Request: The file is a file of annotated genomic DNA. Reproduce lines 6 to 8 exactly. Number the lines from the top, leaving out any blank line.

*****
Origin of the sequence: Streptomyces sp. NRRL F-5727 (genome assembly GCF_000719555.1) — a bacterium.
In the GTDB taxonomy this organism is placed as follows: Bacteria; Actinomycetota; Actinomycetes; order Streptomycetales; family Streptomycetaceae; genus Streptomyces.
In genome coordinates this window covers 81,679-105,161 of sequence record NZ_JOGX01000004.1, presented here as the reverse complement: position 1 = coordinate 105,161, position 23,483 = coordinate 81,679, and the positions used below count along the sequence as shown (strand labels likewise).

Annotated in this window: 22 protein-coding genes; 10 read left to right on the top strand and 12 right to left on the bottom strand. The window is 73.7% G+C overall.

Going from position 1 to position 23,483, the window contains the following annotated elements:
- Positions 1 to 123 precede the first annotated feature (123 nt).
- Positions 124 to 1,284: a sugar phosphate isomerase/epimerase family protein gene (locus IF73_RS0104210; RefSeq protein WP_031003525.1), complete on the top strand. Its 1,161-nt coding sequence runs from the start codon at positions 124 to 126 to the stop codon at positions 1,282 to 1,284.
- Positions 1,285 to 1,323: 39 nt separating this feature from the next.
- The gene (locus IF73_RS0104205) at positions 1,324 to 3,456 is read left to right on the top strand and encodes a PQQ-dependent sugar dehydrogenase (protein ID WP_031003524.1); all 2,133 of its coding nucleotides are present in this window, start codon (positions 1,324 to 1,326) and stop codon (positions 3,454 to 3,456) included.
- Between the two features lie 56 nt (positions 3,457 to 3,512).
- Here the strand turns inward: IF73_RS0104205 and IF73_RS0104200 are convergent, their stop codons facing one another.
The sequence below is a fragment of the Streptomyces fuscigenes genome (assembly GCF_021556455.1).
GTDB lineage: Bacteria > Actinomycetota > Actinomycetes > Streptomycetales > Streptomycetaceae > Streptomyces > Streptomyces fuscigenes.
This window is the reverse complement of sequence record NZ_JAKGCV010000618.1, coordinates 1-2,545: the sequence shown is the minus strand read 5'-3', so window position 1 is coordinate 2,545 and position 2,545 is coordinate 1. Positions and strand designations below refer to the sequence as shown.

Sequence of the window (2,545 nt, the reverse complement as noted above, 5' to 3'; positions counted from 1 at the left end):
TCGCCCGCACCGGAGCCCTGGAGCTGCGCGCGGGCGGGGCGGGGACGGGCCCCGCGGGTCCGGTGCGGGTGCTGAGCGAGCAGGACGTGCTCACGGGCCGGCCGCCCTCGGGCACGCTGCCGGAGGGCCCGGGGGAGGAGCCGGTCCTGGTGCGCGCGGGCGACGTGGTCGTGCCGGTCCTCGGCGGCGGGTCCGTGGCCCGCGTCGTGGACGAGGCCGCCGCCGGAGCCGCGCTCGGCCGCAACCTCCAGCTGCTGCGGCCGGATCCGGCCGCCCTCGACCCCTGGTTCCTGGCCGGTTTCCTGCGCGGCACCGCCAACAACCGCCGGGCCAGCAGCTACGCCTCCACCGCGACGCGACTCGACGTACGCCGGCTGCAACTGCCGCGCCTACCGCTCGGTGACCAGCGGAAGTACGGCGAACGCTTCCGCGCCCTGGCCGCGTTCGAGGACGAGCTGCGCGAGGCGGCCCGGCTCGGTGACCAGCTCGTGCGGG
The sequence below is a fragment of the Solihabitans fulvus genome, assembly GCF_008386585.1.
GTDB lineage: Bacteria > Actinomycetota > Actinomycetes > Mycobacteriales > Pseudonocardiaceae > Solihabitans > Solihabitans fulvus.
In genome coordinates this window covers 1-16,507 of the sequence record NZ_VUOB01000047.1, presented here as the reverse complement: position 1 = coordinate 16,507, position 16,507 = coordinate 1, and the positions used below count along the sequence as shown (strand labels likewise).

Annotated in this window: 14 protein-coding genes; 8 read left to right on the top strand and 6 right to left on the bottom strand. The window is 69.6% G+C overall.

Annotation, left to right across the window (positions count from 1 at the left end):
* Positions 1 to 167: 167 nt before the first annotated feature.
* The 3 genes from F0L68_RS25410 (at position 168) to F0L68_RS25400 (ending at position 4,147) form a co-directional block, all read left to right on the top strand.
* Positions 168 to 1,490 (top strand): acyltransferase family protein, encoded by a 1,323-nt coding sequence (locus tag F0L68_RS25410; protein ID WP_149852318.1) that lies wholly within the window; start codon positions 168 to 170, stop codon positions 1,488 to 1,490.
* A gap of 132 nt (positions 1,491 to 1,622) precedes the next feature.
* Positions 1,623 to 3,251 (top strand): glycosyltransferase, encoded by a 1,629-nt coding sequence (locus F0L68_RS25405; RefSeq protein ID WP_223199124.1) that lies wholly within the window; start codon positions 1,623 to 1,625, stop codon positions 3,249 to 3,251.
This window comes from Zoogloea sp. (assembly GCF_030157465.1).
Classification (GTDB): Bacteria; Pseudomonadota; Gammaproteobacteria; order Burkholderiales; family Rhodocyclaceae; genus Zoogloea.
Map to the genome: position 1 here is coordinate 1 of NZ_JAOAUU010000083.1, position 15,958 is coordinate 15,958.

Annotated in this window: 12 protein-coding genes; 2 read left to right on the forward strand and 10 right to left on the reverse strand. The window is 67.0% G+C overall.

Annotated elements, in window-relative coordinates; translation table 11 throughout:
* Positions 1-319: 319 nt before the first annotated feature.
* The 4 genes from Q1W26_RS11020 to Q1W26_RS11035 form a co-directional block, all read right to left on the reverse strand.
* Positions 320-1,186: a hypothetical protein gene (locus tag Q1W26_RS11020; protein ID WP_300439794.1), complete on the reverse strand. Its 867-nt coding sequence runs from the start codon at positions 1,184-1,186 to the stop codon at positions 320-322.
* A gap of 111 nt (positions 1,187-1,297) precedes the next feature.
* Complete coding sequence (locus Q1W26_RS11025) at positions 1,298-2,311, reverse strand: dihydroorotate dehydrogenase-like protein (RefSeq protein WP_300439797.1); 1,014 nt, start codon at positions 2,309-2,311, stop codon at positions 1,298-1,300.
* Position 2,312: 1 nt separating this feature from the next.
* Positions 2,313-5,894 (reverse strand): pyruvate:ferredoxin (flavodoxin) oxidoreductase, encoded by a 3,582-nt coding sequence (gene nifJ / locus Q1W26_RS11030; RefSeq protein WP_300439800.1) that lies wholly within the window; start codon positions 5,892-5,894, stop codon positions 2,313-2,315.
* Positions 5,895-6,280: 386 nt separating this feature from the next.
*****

- Positions 1 to 123 precede the first annotated feature (123 nt).
- Positions 124 to 1,284: a sugar phosphate isomerase/epimerase family protein gene (locus IF73_RS0104210; RefSeq protein WP_031003525.1), complete on the top strand. Its 1,161-nt coding sequence runs from the start codon at positions 124 to 126 to the stop codon at positions 1,282 to 1,284.
- Positions 1,285 to 1,323: 39 nt separating this feature from the next.